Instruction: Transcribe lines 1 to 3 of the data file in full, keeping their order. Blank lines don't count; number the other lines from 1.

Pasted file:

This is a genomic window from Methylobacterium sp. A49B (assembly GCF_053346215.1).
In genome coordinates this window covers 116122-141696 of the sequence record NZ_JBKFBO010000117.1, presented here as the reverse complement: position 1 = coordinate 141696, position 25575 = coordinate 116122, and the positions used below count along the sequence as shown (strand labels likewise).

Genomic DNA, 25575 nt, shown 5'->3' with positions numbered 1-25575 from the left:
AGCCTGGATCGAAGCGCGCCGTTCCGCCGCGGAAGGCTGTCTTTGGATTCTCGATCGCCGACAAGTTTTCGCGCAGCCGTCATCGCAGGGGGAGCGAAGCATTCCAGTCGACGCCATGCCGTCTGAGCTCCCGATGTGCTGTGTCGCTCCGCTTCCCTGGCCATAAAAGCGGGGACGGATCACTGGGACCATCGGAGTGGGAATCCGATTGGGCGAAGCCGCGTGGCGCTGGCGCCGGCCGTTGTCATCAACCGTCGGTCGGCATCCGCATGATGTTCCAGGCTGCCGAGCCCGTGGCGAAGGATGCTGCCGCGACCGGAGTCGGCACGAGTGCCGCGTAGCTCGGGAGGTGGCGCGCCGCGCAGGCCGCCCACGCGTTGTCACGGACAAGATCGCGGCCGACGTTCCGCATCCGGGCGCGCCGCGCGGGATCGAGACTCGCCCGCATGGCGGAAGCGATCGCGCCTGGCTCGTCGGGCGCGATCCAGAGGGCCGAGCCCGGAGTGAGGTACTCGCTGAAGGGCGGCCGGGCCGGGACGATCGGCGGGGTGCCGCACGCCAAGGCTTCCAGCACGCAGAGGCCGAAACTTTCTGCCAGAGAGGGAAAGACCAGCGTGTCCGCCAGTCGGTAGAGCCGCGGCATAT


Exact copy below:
This is a genomic window from Methylobacterium sp. A49B (assembly GCF_053346215.1).
In genome coordinates this window covers 116122-141696 of the sequence record NZ_JBKFBO010000117.1, presented here as the reverse complement: position 1 = coordinate 141696, position 25575 = coordinate 116122, and the positions used below count along the sequence as shown (strand labels likewise).

Genomic DNA, 25575 nt, shown 5'->3' with positions numbered 1-25575 from the left: